How is calculus used in kinematics?
- s, v and a are all functions of time
- Velocity, v, is the rate of change of displacement, s, with respect to time
- Acceleration, a, is the rate of change of velocity, v, with respect to time
- Differentiate to go from s to v and from v to a
- Integrate to go from a to v and from v to s
- There will be a constant of integration, c, each time you integrate
- The use of calculus can be seen using velocity-time graphs
- Acceleration is the gradient which is found using differentiation
- Displacement is the area under the graph which is found using integration
How do I find c (the constant of integration) in kinematics?
- The value of c can be found by substituting known values, as in integration for pure maths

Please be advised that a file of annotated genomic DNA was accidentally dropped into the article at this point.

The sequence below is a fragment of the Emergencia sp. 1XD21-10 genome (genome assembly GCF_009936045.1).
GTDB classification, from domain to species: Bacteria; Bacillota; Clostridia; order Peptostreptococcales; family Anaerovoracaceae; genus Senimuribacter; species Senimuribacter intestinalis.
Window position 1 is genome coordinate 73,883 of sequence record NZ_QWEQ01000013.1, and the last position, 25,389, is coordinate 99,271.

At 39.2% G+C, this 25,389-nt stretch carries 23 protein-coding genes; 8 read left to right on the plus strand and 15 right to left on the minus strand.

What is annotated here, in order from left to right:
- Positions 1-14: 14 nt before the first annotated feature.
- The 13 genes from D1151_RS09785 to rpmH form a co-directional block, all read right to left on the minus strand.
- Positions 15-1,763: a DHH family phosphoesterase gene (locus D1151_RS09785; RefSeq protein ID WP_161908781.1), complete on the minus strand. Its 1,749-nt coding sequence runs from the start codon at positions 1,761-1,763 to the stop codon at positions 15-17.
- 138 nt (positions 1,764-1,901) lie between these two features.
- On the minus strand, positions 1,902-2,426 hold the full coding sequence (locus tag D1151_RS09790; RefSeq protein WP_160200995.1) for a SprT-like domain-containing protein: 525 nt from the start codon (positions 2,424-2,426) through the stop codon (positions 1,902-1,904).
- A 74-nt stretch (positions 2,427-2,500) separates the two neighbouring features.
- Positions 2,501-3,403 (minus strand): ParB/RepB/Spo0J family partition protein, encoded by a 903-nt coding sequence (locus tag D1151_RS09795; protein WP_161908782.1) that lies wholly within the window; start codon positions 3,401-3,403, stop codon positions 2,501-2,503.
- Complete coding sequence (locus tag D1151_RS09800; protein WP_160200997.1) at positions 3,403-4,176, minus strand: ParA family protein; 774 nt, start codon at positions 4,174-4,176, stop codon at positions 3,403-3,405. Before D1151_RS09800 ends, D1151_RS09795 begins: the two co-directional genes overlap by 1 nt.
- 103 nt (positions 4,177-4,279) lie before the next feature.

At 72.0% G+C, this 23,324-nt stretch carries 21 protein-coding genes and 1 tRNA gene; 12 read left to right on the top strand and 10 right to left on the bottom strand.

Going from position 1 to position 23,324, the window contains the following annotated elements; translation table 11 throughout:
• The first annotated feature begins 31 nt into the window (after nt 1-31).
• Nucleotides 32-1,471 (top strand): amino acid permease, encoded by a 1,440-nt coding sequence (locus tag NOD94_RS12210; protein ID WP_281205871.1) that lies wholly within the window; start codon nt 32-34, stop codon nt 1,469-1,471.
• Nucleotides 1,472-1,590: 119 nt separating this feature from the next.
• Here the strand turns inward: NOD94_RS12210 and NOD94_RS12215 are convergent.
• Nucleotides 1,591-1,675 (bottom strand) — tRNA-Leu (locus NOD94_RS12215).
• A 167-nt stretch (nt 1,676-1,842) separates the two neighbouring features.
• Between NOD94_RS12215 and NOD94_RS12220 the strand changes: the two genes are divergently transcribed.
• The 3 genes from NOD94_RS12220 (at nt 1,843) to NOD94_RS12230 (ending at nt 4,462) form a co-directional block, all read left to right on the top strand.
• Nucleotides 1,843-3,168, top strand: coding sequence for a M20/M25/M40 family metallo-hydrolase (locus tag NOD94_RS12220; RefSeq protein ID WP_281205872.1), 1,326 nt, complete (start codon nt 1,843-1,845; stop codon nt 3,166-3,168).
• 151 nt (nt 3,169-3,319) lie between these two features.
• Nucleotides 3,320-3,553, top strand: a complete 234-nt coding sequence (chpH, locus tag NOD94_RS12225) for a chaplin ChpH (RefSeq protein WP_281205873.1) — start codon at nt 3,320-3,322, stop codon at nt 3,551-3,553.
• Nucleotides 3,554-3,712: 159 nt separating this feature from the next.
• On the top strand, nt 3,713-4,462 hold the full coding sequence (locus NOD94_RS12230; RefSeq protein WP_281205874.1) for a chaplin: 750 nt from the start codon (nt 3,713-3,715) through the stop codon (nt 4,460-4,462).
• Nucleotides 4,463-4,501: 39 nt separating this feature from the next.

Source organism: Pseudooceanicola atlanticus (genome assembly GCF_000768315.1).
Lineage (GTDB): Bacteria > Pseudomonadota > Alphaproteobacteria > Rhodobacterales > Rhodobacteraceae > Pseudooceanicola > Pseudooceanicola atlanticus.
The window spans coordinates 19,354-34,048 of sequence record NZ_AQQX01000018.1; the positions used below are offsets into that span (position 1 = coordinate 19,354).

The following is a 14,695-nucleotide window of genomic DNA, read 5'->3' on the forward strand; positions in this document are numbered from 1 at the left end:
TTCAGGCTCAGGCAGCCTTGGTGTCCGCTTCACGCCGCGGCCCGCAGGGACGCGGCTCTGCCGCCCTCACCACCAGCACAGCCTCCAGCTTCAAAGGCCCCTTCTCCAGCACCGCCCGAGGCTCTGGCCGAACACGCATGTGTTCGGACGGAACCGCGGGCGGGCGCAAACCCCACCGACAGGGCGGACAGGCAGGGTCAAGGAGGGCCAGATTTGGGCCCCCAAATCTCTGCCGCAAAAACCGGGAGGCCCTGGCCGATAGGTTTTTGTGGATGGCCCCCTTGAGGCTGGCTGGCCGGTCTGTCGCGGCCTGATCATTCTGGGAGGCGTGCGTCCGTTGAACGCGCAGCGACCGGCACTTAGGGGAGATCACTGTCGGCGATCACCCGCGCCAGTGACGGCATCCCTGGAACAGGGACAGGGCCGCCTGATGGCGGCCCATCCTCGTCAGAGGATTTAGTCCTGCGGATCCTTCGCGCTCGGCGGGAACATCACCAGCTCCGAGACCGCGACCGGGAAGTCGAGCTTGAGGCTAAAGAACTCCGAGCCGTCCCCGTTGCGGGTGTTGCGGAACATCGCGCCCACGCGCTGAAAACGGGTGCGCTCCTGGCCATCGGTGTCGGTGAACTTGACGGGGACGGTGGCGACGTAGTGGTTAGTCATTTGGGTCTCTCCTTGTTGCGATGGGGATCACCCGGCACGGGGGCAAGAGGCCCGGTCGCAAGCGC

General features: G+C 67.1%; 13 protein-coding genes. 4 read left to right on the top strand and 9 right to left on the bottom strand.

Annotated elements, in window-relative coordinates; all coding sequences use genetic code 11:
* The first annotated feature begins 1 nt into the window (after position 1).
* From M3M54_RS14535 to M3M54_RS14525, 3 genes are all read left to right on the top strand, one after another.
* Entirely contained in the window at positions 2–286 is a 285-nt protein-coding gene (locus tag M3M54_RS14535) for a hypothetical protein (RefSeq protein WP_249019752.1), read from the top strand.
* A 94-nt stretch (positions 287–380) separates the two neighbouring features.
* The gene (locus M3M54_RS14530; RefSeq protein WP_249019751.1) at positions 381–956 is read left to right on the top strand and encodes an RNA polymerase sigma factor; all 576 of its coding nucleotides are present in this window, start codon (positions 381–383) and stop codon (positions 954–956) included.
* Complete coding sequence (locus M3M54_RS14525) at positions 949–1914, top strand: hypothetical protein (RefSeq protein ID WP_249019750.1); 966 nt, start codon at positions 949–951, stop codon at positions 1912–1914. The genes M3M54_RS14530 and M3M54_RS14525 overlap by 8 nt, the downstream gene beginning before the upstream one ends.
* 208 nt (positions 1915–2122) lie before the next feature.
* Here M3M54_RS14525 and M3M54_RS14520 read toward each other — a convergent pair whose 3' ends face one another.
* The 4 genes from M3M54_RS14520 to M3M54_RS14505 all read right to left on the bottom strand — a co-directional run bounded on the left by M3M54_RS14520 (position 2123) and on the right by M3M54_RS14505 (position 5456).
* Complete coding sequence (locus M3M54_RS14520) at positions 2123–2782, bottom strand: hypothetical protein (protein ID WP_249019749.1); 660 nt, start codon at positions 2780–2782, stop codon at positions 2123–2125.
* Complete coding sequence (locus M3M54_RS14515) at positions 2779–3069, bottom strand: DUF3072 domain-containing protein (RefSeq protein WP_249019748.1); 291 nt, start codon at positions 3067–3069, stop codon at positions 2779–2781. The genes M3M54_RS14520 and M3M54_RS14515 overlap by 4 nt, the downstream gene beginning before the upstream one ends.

- Information to find c may be given in words – look out for common phrases …
- “… starting from rest …”: this means v = 0 when t = 0
- “… initially …” – this means t = 0
Definite integration in kinematics
- Integrating acceleration between two values of time gives the change in velocity of the object between those times
- Integrating velocity between two values of time gives the displacement of the object between those times
- This could be different to the distance travelled between those times
- To find the total distance travelled you would need to calculate the areas above and below the x-axis separately
(a) Find the acceleration of the particle in terms of .
(b) Find the displacement of the particle, from its starting position, after 3 seconds.
- Look for key words and phrases that indicate scalar, rather than vector quantities:
- “distance …”, “speed” and “magnitude of …” are scalar
- Displacement, velocity, acceleration are vectors
- A sketch of the velocity-time graph is always helpful as you can use it to see important features such as times when the object is stationary. This is especially useful you are asked to find the total distance travelled.